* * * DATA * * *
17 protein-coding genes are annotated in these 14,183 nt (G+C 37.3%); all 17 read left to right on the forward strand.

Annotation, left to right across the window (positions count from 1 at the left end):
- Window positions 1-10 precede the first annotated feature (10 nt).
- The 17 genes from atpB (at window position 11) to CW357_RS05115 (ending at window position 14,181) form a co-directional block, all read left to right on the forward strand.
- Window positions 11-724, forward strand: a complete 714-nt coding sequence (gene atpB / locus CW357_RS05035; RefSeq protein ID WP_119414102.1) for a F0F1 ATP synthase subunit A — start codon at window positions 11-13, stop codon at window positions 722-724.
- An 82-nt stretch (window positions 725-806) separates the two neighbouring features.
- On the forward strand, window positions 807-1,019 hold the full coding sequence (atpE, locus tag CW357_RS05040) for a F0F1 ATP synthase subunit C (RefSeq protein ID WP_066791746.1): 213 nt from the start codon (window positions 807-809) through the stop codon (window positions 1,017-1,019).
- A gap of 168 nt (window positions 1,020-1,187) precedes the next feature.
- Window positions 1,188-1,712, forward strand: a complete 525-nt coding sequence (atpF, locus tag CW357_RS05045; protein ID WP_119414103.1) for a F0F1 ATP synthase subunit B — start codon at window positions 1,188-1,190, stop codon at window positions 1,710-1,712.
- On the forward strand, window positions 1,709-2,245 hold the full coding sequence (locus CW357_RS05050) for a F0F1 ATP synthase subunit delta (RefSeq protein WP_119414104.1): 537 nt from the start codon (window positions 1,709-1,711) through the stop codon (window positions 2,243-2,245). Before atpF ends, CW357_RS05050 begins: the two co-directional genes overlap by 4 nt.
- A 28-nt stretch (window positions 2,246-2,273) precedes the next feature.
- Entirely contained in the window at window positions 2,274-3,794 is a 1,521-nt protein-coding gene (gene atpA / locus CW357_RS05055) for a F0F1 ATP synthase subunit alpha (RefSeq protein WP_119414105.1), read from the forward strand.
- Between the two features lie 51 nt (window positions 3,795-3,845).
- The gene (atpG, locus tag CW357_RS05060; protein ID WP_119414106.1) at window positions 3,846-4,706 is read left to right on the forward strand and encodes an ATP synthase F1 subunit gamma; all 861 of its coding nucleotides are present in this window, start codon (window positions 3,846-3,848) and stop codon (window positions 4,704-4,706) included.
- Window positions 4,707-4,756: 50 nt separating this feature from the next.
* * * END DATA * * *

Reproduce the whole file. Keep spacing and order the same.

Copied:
17 protein-coding genes are annotated in these 14,183 nt (G+C 37.3%); all 17 read left to right on the forward strand.

Annotation, left to right across the window (positions count from 1 at the left end):
- Window positions 1-10 precede the first annotated feature (10 nt).
- The 17 genes from atpB (at window position 11) to CW357_RS05115 (ending at window position 14,181) form a co-directional block, all read left to right on the forward strand.
- Window positions 11-724, forward strand: a complete 714-nt coding sequence (gene atpB / locus CW357_RS05035; RefSeq protein ID WP_119414102.1) for a F0F1 ATP synthase subunit A — start codon at window positions 11-13, stop codon at window positions 722-724.
- An 82-nt stretch (window positions 725-806) separates the two neighbouring features.
- On the forward strand, window positions 807-1,019 hold the full coding sequence (atpE, locus tag CW357_RS05040) for a F0F1 ATP synthase subunit C (RefSeq protein ID WP_066791746.1): 213 nt from the start codon (window positions 807-809) through the stop codon (window positions 1,017-1,019).
- A gap of 168 nt (window positions 1,020-1,187) precedes the next feature.
- Window positions 1,188-1,712, forward strand: a complete 525-nt coding sequence (atpF, locus tag CW357_RS05045; protein ID WP_119414103.1) for a F0F1 ATP synthase subunit B — start codon at window positions 1,188-1,190, stop codon at window positions 1,710-1,712.
- On the forward strand, window positions 1,709-2,245 hold the full coding sequence (locus CW357_RS05050) for a F0F1 ATP synthase subunit delta (RefSeq protein WP_119414104.1): 537 nt from the start codon (window positions 1,709-1,711) through the stop codon (window positions 2,243-2,245). Before atpF ends, CW357_RS05050 begins: the two co-directional genes overlap by 4 nt.
- A 28-nt stretch (window positions 2,246-2,273) precedes the next feature.
- Entirely contained in the window at window positions 2,274-3,794 is a 1,521-nt protein-coding gene (gene atpA / locus CW357_RS05055) for a F0F1 ATP synthase subunit alpha (RefSeq protein WP_119414105.1), read from the forward strand.
- Between the two features lie 51 nt (window positions 3,795-3,845).
- The gene (atpG, locus tag CW357_RS05060; protein ID WP_119414106.1) at window positions 3,846-4,706 is read left to right on the forward strand and encodes an ATP synthase F1 subunit gamma; all 861 of its coding nucleotides are present in this window, start codon (window positions 3,846-3,848) and stop codon (window positions 4,704-4,706) included.
- Window positions 4,707-4,756: 50 nt separating this feature from the next.